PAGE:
Page last updated: March 30, 2023
Verkle trees (a portmanteau of "Vector commitment" and "Merkle Trees") are a data structure that be used to upgrade Ethereum nodes so that they can stop storing large amounts of state data without losing the ability to validate blocks.
Verkle trees are a critical step on the path to stateless Ethereum clients. Stateless clients are ones that do not have to store the entire state database in order to validate incoming blocks. Instead of using their own local copy of Ethereum's state to verify blocks, stateless clients use a "witness" to the state data that arrives with the block. A witness is a collection of individual pieces of the state data that are required to execute a particular set of transactions, and a cryptographic proof that the witness is really part of the full data. The witness is used instead of the state database. For this to work, the witnesses need to be very small, so that they can be safely broadcast across the network in time for validators to process them within a 12 second slot. The current state data structure is not suitable because witnesses are too large. Verkle trees solve this problem by enabling small witnesses, removing one of the main barriers to stateless clients.
What is a witness and why do we need them?
Verifying a block means re-executing the transactions contained in the block, applying the changes to Ethereum's state trie, and calculating the new root hash. A verified block is one whose computed state root hash is the same as the one provided with the block (because this means the block proposer really did the computation they say they did). In today's Ethereum clients, updating the state requires access to the entire state trie, which is a large data structure that must be stored locally. A witness only contains the fragments of the state data that are required to execute the transactions in the block. A validator can then only use those fragments to verify that the block proposer has executed the block transactions and updated the state correctly. However, this means that the witness needs to be transferred between peers on the Ethereum network rapidly enough to be received and processed by each node safely within a 12 second slot. If the witness is too large, it might take some nodes too long to download it and keep up with the chain. This is a centralizing force because it means only nodes with fast internet connections can participate in validating blocks. With Verkle trees there is no need to have the state stored on your hard drive; everything you need to verify a block is contained within the block itself. Unfortunately, the witnesses that can be produced from Merkle tries are too large to support stateless clients.
Why do Verkle trees enable smaller witnesses?
The structure of a Merkle Trie makes witness sizes very large - too large to safely broadcast between peers within a 12 second slot. This is because the witness is a path connecting the data, which is held in leaves, to the root hash. To verify the data it is necessary to have not only all the intermediate hashes that connect each leaf to the root, but also all the "sibling" nodes. Each node in the proof has a sibling that it is hashed with to create the next hash up the trie. This is a lot of data. Verkle trees reduce the witness size by shortening the distance between the leaves of the tree and its root and also eliminating the need to provide sibling nodes for verifying the root hash. Even more space efficiency will be gained by using a powerful polynomial commitment scheme instead of the hash-style vector commitment. The polynomial commitment allows the witness to have a fixed size regardless of the number of leaves that it proves.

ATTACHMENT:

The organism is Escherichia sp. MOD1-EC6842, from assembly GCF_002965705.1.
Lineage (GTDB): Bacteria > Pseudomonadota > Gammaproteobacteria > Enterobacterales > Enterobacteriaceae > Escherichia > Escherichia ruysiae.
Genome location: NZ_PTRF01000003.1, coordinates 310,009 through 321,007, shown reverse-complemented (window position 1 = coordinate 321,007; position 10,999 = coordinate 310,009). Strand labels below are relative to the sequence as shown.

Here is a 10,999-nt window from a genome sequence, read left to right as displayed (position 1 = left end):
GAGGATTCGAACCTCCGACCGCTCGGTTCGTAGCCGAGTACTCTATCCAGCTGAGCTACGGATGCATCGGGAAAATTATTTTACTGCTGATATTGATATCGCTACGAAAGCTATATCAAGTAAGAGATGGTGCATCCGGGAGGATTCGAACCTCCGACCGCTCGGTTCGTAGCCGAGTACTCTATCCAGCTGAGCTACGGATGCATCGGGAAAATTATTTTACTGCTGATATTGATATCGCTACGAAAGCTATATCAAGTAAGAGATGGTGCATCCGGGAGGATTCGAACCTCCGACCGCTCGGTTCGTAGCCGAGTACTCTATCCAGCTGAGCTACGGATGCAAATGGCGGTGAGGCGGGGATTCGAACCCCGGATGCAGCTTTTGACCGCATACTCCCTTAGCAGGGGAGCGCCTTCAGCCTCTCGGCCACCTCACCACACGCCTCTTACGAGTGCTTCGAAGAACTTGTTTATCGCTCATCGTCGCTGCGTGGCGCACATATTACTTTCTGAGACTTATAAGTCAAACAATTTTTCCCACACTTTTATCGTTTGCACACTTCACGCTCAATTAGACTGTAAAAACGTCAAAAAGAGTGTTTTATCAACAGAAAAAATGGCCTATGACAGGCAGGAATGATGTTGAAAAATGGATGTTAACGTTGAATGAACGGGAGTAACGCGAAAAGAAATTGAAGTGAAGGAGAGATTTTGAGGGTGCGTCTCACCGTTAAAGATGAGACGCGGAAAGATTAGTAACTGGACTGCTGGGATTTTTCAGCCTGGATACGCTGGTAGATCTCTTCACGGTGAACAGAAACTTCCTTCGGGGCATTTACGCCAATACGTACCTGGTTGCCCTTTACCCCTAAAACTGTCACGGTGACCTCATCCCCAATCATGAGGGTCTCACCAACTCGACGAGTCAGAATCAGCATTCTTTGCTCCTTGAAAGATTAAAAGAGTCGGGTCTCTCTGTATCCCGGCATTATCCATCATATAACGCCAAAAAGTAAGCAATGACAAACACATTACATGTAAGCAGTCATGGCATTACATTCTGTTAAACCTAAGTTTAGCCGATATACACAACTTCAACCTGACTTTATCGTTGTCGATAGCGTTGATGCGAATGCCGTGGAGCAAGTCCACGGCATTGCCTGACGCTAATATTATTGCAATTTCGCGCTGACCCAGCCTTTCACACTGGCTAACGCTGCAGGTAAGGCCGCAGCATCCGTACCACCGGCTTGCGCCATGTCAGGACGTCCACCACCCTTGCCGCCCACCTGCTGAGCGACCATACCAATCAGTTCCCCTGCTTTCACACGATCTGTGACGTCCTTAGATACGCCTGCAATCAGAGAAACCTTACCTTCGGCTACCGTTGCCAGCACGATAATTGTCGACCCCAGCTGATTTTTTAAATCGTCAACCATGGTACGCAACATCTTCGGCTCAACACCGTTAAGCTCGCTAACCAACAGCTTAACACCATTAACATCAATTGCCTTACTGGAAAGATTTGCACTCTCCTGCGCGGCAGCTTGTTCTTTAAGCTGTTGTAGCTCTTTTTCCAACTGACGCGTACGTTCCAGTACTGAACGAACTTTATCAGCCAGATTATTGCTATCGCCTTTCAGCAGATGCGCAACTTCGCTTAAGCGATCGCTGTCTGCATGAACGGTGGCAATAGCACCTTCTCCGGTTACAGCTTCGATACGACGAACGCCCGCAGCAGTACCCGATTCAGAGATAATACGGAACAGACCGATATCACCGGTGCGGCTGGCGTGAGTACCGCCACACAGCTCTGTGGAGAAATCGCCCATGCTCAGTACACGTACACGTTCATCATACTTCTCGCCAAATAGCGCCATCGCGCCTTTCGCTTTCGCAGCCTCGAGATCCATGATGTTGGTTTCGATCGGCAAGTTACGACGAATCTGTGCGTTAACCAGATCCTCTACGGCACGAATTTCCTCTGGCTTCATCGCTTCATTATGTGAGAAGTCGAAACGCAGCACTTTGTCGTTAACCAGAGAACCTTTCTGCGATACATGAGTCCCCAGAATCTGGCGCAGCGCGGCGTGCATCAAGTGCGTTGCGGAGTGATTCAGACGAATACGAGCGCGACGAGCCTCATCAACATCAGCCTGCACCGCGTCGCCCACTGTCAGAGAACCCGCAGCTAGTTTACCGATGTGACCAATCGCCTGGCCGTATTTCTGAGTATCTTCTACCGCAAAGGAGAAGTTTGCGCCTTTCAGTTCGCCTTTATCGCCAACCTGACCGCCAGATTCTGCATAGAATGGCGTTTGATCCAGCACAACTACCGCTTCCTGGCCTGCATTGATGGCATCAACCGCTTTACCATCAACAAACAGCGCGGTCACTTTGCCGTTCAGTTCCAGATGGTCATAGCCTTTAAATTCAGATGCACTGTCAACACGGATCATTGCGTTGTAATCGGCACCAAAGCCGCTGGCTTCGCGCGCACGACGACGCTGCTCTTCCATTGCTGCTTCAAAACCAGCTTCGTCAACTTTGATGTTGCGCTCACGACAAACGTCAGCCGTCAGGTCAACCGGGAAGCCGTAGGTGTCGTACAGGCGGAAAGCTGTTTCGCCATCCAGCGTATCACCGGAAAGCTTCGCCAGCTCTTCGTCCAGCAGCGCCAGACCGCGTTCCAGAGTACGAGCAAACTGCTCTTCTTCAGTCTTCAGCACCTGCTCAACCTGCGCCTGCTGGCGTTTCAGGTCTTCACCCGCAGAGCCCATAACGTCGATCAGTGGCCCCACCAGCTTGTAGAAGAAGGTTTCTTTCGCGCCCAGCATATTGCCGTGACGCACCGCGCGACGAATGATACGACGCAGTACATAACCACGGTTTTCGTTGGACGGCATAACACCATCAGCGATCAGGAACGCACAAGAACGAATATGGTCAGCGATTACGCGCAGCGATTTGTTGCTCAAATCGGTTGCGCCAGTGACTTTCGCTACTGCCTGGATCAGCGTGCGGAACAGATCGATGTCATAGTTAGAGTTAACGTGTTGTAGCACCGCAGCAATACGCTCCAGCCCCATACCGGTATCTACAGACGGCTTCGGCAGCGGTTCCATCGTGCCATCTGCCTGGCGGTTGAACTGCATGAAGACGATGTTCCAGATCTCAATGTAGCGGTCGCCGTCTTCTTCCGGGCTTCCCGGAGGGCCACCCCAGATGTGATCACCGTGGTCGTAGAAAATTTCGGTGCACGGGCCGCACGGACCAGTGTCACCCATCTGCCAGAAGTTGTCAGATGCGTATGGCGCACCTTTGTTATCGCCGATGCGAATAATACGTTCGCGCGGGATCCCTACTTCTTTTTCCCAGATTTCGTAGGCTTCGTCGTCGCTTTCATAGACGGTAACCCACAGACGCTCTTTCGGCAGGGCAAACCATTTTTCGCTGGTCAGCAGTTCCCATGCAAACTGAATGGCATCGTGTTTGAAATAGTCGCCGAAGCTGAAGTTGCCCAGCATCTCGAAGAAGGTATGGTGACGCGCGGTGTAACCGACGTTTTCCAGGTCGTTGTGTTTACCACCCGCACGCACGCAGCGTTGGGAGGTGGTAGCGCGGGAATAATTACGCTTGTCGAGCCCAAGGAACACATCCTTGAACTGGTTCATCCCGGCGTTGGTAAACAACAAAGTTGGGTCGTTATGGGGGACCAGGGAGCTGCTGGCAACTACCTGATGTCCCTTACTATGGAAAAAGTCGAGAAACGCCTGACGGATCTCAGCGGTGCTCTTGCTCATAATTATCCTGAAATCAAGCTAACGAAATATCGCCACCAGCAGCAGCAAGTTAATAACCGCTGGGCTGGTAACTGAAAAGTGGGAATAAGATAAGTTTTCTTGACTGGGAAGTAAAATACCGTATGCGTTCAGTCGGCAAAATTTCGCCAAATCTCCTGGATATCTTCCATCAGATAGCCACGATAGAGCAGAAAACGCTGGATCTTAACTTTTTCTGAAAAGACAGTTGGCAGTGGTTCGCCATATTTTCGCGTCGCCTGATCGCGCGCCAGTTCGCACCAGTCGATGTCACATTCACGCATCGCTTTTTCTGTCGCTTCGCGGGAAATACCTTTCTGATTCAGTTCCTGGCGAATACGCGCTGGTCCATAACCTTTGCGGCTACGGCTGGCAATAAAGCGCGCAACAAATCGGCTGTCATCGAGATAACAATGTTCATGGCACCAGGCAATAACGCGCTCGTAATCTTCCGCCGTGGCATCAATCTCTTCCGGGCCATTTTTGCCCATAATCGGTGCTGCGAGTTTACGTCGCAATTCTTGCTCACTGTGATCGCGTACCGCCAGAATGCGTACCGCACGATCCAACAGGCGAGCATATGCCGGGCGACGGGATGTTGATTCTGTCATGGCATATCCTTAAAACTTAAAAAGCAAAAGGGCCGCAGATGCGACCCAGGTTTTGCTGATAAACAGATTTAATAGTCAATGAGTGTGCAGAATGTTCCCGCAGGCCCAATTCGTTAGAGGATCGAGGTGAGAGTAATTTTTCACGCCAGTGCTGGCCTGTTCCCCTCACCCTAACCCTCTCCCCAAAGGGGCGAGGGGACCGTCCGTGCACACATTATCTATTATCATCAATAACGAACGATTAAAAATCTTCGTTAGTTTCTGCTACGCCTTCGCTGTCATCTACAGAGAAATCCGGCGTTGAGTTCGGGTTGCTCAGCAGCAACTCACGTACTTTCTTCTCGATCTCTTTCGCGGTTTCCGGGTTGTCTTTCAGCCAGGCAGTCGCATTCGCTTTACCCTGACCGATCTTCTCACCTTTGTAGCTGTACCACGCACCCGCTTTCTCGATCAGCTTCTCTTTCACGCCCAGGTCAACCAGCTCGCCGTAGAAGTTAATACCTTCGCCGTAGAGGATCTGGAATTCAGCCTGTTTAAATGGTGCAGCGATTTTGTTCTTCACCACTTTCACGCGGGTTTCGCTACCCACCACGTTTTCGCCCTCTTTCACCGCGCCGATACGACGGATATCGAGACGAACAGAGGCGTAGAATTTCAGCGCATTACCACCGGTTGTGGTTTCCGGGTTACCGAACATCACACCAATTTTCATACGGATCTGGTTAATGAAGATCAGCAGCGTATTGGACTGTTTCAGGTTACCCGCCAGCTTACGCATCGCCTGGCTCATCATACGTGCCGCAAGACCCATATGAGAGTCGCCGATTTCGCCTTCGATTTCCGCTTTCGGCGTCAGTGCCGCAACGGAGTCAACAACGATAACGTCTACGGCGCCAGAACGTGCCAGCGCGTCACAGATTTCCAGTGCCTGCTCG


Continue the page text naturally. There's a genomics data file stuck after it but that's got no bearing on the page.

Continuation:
Under the polynomial commitment scheme, the witnesses have manageable sizes that can easily be transferred on the peer-to-peer network. This allows clients to verify state changes in each block with a minimal amount of data.
What is the structure of a Verkle tree?
Verkle trees are
(key,value) pairs where the keys are 32-byte elements composed of a 31-byte stem and a single byte suffix. These keys are organized into extension nodes and inner nodes. Extension nodes represent a single stem for 256 children with different suffixes. Inner nodes also have 256 children, but they can be other extension nodes. The main difference between the Verkle tree and the Merkle tree structure is that the Verkle tree is much flatter, meaning there are fewer intermediate nodes linking a leaf to the root, and therefore less data required to generate a proof.
Read more about the structure of Verkle trees(opens in a new tab)
Verkle tree testnets are already up and running, but there are still substantial outstanding updates to clients that are required to support Verkle trees. You can help accelerate progress by deploying contracts to the testnets or running testnet clients.
Explore the Beverly Hills Verkle testnet(opens in a new tab)
Watch Guillaume Ballet explain the Condrieu Verkle testnet(opens in a new tab) (note that the Condrieu testnet was proof-of-work and has now been superseded by the Kaustinen testnet(opens in a new tab)).
- Dankrad Feist explain Verkle trees on PEEPanEIP(opens in a new tab)
- Guillaume Ballet explain verkle trees at ETHGlobal(opens in a new tab)
- "How Verkle trees make Ethereum lean and mean" by Guillaume Ballet at Devcon 6(opens in a new tab)
- Piper Merriam on stateless clients from ETHDenver 2020(opens in a new tab)
- Dankrad Fiest explan Verkle trees and statelessness on Zero Knowledge podcast(opens in a new tab)
- Vitalik Buterin on Verkle trees(opens in a new tab)
- Dankrad Feist on Verkle trees(opens in a new tab)
- Verkle tree EIP documentation(opens in a new tab)